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Statement From The ACCC Regarding Solar Panels

Statement From The ACCC Regarding Solar Panels

Before purchasing solar power systems consumers should:

  • Obtain multiple quotes from different solar retailers to make sure they are getting the best deal possible
  • Be wary of unsolicited approaches from solar companies such as through door to door sales or by telemarketing
  • Only purchase or enter into a contract when you undertaken all necessary research and due diligence, including independent assessment of the financial benefits of the installation and the cost of the scheme
  • Checking that the solar retailer and installer are accredited by the Clean Energy Council (CEC). Accredited solar retailers or installers are required to meet industry best practice and safety standards in selling and installing the solar power system, and also check that they use accredited solar products.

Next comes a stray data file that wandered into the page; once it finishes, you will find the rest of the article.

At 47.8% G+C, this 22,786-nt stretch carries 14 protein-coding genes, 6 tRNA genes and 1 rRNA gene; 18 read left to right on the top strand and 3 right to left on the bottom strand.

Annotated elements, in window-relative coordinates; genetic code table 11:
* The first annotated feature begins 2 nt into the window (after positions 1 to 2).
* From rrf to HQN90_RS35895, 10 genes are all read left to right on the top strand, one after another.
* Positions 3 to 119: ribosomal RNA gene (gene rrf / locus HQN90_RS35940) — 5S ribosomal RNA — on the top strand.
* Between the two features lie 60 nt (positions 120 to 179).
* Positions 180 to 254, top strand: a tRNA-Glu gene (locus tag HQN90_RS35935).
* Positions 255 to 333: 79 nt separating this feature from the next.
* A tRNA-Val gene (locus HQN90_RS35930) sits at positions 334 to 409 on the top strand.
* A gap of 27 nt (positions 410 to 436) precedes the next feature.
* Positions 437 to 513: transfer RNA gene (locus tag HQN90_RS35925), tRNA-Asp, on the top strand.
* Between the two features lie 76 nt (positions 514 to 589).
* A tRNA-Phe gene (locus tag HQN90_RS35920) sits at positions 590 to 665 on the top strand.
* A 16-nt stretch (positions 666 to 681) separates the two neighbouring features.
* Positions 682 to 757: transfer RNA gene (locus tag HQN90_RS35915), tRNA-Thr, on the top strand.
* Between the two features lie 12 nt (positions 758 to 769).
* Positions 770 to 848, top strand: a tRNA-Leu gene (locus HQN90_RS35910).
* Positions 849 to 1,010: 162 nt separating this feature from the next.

• Checking their own eligibility, and their service provider’s eligibility, for any Government solar incentive or subsidy schemes.
  • Be aware that retailers and installers may operate independently, find out what your rights are in relation to the sale and installation of the system.
  • Consumer should conduct their own independent research – check on the history and validity of the business – has it been operating in Australia for the past 5 years and review independent consumer reviews. If not, it may be a sign that the business has previously gone insolvent or is not to be trusted.
  • If consumers have concerns that something is wrong with their solar power system, they should first contact their retailer to discuss the remedies available to them. Under the Australian Consumer Law (ACL), consumers have automatic guarantee rights which entitle them to a remedy for faulty products. If a product does not meet the consumer guarantees, consumers are entitled to a remedy, which may include a repair, replacement or refund. These guarantees apply in addition to any warranty offered by the business.
  • If consumers cannot resolve their issue directly with the business, they can make a report to their local State or Territory consumer protection agency who may be able to provide guidance or conciliation to resolve the dispute.